Syria Is a Mess. But Every Other Crisis Has Been a Mess Too.
First Read reports today that attitudes toward military action often depend on whether your guy is sitting in the White House:
However, both Democrats and Republican can probably agree on this: The entire process here hasn’t been pretty. It’s something that Politico writes about today. “Barack Obama’s unsteady handling of the Syria crisis has been an avert-your-gaze moment in the history of the modern presidency — highlighting his unsettled views and unattractive options in a way that has caused his enemies to cackle and supporters to cringe.”
But here’s our question: Has the process been messy because of Obama, or because this is just the reality of a more-transparent world where information — and opinion — travels so quickly? The fact is, this does appear to be the new normal. (Ask yourself: How would have today’s media covered Bay of Pigs or even the Cuban Missile Crisis?) No longer can presidents hand-wring BEHIND the scenes; every incremental development is debated in the media. It’s not just U.S. politicians who conduct themselves this way; it’s world leaders, too.
Clearly, the Washington establishment is uncomfortable with how the president has looked so wobbly and haphazard in some of his decision making process. After all, every major development on Syria has looked, at times, as if the administration was “winging it” — from the initial “red line” declaration to the decision to seek congressional authorization to yesterday’s Kerry answer on Syria giving up chemical weapons. But given the media climate, and the automatic public skepticism that is built in these days with anything a politician says, is it possible that this is the new normal? It certainly appears so. Then again, this doesn’t excuse the White House for what has been a muddled case against Syria from the get-go.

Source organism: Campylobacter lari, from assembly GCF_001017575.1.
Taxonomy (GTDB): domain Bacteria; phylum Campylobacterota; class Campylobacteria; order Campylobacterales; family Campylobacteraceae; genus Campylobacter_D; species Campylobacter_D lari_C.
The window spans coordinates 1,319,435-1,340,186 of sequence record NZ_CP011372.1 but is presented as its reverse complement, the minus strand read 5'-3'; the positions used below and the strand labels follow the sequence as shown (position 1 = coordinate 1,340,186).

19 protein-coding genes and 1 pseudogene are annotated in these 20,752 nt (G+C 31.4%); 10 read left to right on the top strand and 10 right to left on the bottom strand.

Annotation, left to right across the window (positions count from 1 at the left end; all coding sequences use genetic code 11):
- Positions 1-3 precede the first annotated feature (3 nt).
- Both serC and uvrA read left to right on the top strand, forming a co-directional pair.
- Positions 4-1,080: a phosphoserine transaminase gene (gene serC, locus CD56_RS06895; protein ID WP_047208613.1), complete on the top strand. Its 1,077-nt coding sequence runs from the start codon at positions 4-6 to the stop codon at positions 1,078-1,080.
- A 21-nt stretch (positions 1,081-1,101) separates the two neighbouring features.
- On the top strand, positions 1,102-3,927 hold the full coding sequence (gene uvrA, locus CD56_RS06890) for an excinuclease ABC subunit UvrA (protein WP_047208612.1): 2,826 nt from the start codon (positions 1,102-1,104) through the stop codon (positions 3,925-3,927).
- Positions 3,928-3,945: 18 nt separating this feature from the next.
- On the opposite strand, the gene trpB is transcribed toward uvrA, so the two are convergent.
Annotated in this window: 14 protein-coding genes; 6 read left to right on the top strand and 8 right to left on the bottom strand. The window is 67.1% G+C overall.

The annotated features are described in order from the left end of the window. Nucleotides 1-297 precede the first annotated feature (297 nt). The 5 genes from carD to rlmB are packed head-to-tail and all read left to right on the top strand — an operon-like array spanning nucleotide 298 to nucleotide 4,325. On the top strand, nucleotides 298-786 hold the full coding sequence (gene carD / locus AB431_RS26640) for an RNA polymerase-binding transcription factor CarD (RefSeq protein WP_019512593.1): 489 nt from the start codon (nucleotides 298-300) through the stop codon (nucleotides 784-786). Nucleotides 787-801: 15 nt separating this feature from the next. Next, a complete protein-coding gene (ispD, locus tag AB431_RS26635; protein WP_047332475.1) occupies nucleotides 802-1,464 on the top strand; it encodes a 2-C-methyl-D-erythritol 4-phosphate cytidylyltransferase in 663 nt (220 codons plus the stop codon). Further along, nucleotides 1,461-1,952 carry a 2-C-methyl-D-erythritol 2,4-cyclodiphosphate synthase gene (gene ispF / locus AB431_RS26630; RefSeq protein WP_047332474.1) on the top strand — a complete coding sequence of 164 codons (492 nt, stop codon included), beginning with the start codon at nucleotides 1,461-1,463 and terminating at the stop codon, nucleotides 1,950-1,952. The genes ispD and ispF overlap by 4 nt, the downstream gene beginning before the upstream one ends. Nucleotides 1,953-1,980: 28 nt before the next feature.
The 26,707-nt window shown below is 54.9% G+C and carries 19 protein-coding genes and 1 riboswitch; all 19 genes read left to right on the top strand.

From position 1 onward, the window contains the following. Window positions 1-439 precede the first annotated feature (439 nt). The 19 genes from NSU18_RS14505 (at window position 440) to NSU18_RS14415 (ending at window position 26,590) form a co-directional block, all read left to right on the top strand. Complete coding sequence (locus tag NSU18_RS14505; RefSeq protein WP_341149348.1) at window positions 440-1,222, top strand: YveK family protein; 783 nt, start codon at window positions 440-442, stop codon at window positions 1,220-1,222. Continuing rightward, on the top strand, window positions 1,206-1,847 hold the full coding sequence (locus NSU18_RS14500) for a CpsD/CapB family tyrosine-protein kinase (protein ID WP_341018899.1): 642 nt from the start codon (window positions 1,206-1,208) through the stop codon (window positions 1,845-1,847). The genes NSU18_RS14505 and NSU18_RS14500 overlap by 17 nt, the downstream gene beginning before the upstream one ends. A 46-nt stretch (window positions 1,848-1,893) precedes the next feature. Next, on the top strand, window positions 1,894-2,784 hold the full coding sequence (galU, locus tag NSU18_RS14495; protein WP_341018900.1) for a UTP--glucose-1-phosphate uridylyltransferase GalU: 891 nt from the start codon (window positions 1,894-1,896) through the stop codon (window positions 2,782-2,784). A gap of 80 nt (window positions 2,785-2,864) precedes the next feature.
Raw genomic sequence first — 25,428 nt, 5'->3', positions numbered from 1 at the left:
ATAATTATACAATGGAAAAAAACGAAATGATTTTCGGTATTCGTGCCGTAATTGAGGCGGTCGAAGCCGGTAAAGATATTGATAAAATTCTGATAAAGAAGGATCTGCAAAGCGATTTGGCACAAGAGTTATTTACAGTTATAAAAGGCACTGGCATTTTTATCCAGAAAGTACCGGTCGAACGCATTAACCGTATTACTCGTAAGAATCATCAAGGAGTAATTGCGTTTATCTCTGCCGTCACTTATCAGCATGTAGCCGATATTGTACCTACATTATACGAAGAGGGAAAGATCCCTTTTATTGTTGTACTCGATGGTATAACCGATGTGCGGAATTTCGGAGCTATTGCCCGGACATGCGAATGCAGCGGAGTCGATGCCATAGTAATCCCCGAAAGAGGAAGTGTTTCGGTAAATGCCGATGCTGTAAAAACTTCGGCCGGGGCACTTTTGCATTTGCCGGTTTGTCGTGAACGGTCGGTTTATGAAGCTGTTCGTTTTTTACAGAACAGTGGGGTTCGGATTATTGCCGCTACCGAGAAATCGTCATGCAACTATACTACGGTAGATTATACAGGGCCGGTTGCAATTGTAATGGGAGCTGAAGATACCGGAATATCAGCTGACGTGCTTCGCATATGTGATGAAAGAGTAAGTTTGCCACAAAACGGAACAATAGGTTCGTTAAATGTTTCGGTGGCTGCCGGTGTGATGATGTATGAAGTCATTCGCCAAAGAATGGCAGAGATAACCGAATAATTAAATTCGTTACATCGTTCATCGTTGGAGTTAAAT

I think this dynamic is worth a lot more attention than it usually gets. We tend to think of current controversies as a lot messier than past ones, but that's mostly an illusion. Part of the reason for this illusion is that we have a rose-colored view of the past. Partly it's because we all know how past crises turned out, and that automatically makes them look a little more predictable than they seemed at the time. Partly it's because we learn about them from books and magazines that provide telescoped accounts. And partly, as First Read points out, it's because the media environment of the past allowed a lot of the confusion and turmoil to remain behind the scenes.
Obama hasn't handled Syria very well. But guess what? George Bush didn't handle Iraq very well. Bill Clinton didn't handle Kosovo very well. Ronald Reagan didn't handle Iran-Contra very well. LBJ didn't handle Vietnam very well. Kennedy didn't handle the Bay of Pigs very well. And even the crises that were handled reasonably well—the Cuban Missile Crisis, for example, or the Gulf War—look that way more in retrospect than they did at the time.
There are lots of things about our modern media environment that I like. But one thing I don't like is the value it puts on responding instantly to every possible provocation and then jumping on those responses like a pack of ravening beasts—for a few hours, anyway, until it's been chewed into an unrecognizable pulp and the next demand for an instant response comes along. Generally speaking, we'd all be better off if we got it through our heads that taking a few weeks to respond to a crisis is usually OK. Not every utterance is important, and not every delay is a sign of spineless leadership. Sometimes you just have to let things play out.